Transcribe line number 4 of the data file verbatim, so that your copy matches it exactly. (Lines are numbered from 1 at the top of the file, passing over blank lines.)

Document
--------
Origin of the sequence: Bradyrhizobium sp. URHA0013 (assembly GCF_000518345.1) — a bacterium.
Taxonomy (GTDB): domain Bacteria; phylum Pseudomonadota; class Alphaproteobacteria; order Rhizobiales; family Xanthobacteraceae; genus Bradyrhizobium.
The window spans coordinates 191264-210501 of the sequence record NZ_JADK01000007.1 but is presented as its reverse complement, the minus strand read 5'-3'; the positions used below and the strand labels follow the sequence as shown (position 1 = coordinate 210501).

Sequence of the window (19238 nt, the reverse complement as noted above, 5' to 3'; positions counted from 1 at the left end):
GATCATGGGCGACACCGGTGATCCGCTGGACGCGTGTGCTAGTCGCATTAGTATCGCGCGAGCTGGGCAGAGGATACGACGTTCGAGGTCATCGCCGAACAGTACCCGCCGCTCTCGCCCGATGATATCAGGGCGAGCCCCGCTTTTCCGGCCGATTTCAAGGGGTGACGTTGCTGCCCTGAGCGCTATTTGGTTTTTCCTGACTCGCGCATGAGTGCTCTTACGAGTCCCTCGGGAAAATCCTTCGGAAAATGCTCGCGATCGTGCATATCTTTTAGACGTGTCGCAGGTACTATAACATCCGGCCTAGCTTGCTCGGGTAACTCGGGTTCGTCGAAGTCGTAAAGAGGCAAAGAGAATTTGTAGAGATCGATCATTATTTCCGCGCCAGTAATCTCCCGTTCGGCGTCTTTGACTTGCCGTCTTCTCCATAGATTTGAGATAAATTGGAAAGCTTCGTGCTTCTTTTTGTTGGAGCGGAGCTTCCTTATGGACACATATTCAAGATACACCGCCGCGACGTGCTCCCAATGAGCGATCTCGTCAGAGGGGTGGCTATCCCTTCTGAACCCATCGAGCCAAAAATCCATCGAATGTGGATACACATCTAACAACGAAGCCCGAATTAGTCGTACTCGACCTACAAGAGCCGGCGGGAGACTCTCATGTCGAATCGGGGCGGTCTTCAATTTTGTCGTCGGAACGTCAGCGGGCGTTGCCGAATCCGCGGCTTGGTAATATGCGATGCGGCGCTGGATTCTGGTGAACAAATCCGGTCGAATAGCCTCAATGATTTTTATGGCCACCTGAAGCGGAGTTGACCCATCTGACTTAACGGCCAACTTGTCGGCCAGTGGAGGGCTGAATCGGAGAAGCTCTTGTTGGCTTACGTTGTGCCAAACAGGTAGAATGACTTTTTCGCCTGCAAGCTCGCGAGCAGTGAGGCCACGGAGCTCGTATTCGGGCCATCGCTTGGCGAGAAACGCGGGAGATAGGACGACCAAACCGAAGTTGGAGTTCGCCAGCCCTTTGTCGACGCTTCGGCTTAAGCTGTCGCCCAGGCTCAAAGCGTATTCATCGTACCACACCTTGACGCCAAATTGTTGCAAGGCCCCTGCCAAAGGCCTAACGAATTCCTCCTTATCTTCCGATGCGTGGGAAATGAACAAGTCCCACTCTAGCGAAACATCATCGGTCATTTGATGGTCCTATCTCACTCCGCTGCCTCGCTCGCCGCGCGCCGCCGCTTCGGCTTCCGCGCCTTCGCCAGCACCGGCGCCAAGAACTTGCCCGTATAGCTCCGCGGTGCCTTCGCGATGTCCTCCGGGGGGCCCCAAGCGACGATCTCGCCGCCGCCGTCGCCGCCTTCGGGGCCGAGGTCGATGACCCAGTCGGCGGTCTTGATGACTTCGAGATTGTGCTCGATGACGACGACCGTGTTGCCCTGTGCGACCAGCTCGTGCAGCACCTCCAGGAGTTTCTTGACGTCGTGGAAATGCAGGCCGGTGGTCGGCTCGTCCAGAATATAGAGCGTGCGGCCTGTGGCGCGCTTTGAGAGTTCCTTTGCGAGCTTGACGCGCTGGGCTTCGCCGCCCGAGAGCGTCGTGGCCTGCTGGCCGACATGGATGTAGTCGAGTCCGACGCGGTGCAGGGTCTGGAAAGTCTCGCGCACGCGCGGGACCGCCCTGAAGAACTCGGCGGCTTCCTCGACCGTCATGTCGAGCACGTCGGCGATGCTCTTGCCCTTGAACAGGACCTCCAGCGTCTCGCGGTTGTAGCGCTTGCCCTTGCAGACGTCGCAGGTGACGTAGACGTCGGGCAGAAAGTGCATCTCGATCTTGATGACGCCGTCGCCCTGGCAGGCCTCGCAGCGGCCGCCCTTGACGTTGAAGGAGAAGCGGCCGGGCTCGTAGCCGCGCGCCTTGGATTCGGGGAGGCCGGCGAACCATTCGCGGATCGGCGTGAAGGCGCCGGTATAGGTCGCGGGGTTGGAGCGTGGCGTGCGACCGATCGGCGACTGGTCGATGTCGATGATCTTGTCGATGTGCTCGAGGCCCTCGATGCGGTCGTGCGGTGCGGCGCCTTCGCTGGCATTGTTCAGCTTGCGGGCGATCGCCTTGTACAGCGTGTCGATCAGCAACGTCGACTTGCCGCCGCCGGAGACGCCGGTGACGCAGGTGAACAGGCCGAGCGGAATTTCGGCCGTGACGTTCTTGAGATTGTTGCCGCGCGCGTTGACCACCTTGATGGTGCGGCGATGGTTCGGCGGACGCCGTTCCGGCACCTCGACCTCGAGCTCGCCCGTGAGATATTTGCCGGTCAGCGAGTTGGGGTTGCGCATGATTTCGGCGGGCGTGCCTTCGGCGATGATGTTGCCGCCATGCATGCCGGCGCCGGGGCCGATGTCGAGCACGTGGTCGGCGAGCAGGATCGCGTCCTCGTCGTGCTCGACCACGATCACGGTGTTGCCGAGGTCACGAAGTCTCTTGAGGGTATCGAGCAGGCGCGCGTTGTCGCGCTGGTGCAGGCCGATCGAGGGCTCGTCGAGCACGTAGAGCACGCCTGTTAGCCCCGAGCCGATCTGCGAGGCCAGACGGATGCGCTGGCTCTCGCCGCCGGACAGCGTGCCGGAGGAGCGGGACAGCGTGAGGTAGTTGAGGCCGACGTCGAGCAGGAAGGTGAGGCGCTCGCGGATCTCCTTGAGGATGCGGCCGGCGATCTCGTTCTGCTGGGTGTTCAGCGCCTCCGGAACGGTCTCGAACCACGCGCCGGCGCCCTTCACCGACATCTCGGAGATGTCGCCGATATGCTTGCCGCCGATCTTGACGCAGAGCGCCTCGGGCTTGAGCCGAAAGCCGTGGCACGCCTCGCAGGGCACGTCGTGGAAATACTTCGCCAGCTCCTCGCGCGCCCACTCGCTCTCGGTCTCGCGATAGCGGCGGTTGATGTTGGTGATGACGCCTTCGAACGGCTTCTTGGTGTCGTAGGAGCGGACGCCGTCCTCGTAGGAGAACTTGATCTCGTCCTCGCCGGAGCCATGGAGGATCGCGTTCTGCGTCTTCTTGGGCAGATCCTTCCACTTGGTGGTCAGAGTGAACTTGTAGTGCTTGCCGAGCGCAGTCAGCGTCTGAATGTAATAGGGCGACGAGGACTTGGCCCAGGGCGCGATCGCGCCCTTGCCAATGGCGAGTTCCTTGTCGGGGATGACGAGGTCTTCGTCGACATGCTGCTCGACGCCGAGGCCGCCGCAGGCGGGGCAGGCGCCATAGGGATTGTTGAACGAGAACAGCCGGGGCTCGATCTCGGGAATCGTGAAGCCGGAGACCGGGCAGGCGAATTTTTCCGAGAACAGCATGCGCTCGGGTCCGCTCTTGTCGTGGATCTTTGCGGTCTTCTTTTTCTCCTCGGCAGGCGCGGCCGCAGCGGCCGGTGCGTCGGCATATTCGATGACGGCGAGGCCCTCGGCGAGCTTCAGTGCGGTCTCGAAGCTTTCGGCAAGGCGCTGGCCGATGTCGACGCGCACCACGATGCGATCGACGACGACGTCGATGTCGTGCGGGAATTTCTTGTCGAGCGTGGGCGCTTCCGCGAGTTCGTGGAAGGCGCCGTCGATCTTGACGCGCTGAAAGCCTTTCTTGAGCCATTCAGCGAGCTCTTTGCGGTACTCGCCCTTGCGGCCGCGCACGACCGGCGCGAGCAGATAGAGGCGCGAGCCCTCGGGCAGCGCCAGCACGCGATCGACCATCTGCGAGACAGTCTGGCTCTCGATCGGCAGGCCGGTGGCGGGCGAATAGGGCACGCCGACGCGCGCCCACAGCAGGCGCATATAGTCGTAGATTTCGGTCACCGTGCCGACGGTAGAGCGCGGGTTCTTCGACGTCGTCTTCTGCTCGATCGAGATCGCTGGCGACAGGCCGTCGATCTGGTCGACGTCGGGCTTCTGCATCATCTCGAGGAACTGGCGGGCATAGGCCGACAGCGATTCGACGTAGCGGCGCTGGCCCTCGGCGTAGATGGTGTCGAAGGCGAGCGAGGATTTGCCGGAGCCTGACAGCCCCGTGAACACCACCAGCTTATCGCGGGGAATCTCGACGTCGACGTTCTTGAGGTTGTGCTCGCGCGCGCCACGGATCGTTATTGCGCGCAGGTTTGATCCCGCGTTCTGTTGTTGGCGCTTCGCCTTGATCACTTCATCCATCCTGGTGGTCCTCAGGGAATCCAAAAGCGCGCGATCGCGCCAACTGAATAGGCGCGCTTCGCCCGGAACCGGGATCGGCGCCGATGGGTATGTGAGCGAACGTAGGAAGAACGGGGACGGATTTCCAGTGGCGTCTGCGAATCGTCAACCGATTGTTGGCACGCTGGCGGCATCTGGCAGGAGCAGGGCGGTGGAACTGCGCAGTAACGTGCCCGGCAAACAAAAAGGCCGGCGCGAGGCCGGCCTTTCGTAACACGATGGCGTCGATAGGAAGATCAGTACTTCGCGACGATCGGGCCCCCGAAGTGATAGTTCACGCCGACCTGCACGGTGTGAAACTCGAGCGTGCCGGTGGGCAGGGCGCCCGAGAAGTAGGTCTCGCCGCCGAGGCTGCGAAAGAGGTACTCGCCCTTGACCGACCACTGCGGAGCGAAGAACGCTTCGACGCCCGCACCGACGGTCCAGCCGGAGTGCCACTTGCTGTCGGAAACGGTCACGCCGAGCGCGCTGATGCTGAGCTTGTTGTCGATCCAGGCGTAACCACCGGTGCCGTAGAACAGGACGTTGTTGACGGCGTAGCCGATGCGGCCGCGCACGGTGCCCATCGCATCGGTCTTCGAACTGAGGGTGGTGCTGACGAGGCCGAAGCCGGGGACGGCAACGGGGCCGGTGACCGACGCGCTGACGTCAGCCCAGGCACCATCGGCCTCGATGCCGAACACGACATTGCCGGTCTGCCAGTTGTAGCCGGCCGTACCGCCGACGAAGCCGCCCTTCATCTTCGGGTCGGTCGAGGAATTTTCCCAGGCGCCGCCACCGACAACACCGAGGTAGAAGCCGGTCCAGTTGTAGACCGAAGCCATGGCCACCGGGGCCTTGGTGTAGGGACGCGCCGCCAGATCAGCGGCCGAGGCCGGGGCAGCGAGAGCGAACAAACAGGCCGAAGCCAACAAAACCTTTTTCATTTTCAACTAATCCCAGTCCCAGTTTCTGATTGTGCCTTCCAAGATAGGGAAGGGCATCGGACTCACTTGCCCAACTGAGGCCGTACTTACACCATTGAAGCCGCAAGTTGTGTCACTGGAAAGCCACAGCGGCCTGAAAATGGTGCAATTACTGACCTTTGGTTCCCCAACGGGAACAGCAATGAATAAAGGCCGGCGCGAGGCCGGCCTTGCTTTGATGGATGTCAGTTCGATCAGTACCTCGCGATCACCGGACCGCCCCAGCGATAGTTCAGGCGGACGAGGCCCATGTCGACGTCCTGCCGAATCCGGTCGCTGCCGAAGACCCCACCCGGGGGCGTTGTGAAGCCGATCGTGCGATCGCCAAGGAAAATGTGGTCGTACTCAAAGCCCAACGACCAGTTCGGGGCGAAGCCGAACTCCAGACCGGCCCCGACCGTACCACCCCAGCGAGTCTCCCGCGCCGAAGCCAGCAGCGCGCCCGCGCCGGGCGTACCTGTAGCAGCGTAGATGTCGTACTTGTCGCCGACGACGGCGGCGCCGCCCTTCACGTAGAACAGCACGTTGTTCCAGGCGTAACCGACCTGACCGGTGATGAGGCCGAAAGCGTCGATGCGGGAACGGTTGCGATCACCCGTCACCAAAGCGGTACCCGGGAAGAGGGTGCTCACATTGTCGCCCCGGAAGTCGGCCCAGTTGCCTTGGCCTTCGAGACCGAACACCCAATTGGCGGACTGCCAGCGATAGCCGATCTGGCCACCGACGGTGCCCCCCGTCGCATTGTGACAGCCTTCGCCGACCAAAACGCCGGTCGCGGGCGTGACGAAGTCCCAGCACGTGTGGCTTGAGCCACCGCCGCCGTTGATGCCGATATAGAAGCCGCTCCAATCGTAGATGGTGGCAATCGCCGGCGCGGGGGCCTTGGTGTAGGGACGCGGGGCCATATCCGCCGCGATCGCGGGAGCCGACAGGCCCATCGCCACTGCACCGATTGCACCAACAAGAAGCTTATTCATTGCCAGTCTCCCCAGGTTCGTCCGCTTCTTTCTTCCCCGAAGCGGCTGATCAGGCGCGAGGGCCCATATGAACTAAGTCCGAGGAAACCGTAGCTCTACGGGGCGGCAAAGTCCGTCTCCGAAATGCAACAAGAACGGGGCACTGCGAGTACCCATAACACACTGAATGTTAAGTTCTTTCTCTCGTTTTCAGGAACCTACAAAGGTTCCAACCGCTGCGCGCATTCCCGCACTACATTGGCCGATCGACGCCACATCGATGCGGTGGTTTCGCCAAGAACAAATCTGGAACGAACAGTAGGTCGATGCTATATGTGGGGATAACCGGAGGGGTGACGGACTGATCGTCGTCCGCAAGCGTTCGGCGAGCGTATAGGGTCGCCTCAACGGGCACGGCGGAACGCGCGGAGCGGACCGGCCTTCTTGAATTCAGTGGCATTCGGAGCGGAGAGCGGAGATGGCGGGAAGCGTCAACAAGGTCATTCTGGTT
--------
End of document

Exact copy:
Sequence of the window (19238 nt, the reverse complement as noted above, 5' to 3'; positions counted from 1 at the left end):